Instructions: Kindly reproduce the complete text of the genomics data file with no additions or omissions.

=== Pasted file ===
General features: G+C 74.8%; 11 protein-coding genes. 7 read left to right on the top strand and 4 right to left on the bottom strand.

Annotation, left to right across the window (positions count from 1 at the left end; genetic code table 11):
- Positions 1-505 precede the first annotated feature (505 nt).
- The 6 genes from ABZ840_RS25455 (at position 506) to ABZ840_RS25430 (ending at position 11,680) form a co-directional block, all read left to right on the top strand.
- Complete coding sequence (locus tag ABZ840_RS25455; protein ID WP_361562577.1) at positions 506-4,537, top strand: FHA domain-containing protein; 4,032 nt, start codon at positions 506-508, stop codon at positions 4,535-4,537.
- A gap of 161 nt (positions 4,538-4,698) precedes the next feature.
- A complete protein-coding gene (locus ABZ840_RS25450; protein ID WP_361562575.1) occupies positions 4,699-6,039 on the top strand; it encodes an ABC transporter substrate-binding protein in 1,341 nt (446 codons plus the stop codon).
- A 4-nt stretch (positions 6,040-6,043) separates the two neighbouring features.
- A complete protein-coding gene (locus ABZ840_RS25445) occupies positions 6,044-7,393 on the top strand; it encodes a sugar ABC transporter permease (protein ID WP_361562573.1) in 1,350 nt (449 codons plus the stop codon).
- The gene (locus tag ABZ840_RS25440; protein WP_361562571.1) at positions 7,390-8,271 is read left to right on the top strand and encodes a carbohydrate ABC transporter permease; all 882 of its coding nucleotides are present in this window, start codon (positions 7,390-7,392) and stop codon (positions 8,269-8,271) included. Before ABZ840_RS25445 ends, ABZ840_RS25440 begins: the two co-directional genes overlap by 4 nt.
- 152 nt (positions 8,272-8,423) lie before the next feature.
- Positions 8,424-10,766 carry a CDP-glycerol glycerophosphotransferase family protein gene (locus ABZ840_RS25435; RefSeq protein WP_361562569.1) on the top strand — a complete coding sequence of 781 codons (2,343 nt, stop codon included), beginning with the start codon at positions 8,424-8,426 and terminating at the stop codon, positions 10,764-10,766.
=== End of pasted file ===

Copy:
General features: G+C 74.8%; 11 protein-coding genes. 7 read left to right on the top strand and 4 right to left on the bottom strand.

Annotation, left to right across the window (positions count from 1 at the left end; genetic code table 11):
- Positions 1-505 precede the first annotated feature (505 nt).
- The 6 genes from ABZ840_RS25455 (at position 506) to ABZ840_RS25430 (ending at position 11,680) form a co-directional block, all read left to right on the top strand.
- Complete coding sequence (locus tag ABZ840_RS25455; protein ID WP_361562577.1) at positions 506-4,537, top strand: FHA domain-containing protein; 4,032 nt, start codon at positions 506-508, stop codon at positions 4,535-4,537.
- A gap of 161 nt (positions 4,538-4,698) precedes the next feature.
- A complete protein-coding gene (locus ABZ840_RS25450; protein ID WP_361562575.1) occupies positions 4,699-6,039 on the top strand; it encodes an ABC transporter substrate-binding protein in 1,341 nt (446 codons plus the stop codon).
- A 4-nt stretch (positions 6,040-6,043) separates the two neighbouring features.
- A complete protein-coding gene (locus ABZ840_RS25445) occupies positions 6,044-7,393 on the top strand; it encodes a sugar ABC transporter permease (protein ID WP_361562573.1) in 1,350 nt (449 codons plus the stop codon).
- The gene (locus tag ABZ840_RS25440; protein WP_361562571.1) at positions 7,390-8,271 is read left to right on the top strand and encodes a carbohydrate ABC transporter permease; all 882 of its coding nucleotides are present in this window, start codon (positions 7,390-7,392) and stop codon (positions 8,269-8,271) included. Before ABZ840_RS25445 ends, ABZ840_RS25440 begins: the two co-directional genes overlap by 4 nt.
- 152 nt (positions 8,272-8,423) lie before the next feature.
- Positions 8,424-10,766 carry a CDP-glycerol glycerophosphotransferase family protein gene (locus ABZ840_RS25435; RefSeq protein WP_361562569.1) on the top strand — a complete coding sequence of 781 codons (2,343 nt, stop codon included), beginning with the start codon at positions 8,424-8,426 and terminating at the stop codon, positions 10,764-10,766.